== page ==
Poppy Ackroyd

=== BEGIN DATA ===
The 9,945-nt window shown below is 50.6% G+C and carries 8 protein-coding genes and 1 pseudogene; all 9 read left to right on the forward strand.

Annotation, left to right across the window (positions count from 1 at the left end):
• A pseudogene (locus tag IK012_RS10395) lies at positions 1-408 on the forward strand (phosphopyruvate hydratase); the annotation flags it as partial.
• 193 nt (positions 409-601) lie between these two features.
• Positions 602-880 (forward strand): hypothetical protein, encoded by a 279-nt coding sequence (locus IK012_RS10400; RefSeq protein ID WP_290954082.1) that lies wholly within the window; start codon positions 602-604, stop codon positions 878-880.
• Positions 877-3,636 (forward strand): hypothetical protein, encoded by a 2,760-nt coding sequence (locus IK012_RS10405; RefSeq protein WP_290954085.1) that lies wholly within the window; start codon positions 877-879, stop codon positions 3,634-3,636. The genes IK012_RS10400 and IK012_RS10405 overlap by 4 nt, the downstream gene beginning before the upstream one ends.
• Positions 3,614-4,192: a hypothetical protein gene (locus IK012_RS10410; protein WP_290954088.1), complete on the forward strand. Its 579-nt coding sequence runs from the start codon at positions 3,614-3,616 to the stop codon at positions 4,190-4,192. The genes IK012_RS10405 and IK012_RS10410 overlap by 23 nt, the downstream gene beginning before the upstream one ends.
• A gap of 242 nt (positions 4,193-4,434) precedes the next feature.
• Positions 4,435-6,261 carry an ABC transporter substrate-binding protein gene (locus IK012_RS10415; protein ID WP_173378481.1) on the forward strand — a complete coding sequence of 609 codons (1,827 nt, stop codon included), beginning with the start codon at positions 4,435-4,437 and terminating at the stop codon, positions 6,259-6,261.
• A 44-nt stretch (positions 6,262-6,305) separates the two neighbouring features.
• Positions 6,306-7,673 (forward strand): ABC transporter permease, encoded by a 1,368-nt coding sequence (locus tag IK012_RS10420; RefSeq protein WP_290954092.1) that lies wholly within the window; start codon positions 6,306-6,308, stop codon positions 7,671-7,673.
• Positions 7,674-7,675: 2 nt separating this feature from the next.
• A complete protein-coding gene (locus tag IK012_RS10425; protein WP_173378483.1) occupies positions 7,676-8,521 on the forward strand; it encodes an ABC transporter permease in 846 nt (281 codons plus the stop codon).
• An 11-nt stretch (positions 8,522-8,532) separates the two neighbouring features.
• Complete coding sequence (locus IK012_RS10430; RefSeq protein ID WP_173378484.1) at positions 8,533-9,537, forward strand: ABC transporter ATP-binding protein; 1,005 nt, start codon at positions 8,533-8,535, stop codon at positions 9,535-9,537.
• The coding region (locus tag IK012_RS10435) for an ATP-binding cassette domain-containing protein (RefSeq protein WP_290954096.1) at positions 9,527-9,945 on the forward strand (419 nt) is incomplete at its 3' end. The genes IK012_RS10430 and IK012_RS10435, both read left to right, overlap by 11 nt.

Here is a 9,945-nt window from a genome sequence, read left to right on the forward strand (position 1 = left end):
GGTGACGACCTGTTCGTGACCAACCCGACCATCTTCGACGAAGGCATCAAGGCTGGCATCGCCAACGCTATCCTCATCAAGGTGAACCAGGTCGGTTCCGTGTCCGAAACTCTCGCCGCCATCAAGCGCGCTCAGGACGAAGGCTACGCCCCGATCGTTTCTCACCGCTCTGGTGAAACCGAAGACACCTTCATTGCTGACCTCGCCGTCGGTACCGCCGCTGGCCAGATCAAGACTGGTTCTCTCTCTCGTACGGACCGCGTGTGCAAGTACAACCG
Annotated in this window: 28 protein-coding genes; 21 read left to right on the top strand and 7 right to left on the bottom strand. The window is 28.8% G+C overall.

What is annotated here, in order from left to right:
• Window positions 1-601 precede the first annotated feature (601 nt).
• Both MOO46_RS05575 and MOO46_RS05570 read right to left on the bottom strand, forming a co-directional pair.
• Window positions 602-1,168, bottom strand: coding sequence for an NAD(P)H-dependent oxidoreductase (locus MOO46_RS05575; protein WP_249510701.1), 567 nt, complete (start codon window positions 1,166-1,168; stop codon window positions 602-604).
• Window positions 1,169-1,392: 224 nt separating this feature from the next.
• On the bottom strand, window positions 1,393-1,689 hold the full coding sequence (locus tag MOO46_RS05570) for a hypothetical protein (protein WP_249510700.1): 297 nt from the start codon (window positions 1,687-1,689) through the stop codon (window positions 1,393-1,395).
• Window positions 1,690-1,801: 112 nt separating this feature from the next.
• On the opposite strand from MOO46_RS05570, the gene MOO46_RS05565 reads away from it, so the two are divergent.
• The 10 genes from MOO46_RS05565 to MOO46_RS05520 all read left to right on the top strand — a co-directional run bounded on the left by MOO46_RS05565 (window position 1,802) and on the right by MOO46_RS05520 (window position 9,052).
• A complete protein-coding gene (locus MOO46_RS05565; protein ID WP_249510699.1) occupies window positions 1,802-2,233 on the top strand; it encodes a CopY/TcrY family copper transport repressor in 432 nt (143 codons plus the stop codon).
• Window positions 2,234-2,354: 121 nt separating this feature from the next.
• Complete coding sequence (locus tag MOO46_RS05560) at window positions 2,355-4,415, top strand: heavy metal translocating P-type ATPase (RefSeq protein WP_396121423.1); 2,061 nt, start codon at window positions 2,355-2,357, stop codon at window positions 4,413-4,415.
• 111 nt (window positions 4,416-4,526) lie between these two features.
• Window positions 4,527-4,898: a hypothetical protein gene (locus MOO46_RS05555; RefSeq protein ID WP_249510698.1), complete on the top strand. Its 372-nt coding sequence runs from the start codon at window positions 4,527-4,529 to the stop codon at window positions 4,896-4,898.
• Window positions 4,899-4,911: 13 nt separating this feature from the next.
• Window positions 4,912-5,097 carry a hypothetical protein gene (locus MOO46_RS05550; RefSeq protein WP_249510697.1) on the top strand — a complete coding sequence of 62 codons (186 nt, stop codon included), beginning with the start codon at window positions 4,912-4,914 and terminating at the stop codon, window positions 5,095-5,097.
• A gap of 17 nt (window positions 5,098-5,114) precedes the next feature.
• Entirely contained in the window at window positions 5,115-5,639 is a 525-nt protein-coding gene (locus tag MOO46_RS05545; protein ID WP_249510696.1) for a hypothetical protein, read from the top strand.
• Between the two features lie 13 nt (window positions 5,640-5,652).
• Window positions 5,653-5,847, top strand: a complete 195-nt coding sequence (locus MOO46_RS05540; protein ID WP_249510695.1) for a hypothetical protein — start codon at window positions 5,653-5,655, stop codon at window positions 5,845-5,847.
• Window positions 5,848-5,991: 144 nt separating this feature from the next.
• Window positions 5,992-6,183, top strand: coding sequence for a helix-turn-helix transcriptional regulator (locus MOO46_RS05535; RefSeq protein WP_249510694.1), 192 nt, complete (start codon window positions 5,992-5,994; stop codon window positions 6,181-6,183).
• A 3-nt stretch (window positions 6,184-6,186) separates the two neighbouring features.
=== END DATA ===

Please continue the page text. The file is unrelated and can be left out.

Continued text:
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Composer and multi-instrumentalist Poppy Ackroyd is best known for her membership in the wonderfully eclectic Hidden Orchestra. But she has also done lots of work in collaboration with choreographers, videographers, performance artists, and filmmakers. All of these experiences inform the music on Escapement, her debut offering on Denovali. Ackroyd has obviously studied 20th and 21st century piano music, as well as composers such as Steve Reich, Terry Reilly, and Michael Nyman. But the seven pieces on the 31-minute Escapement are unquestionably her own. All of the music made here was composed and performed on just two instruments -- piano and violin. It was recorded with a single microphone and then manipulated, looped, delayed, remixed, cut, pasted, stretched, and edited on a personal computer. That said, what's here feels incredibly organic. Perhaps that's because Ackroyd's approach to playing her instruments is often unconventional. She regularly employs mallets, her hands, or an e-bow on the strings of the piano to create a percussive or glissando effect. Likewise she will gently scrape, pick, pluck, or rub her violin's strings to get a desired sound. Sometimes the outside -- the wood -- of her instruments is used, as are the piano's pedals. The end result feels fluid, intimate, delicate. Check opener "Aliquot," as piano keys and a strummed string introduce a repetitive motif for violin, which is built upon with both her bow and finger plucking. The hint of melody is more pronounced than the melody itself, but is wrapped in seamless layers that use space and a restrained dynamic palette. Even as its sections shift continually, the result is haunting, nearly magical. On "Glass Sea," she hammers one note in the piano's middle register continuously, embellishing it with a chord sequence that in turn is underscored by occasional hand-strummed sweeps across the strings on the inside of the instrument. Though its pulse is constant, its various textural elements and noted motif layers travel vast distances. In the middle, the field recording of a bird chirping quietly is nearly startling. Field recordings are also used in "Rain," "Grounds," and "Mechanism." These outside sounds feel intrinsic to her detailed compositional process, offering small cinematic glimpses into fleeting or even hidden emotional spaces in these works. Escapement is gentle, alluring, even beguiling in its quiet dialogue with beauty itself; Ackroyd invites the listener in unequivocally to eavesdrop.

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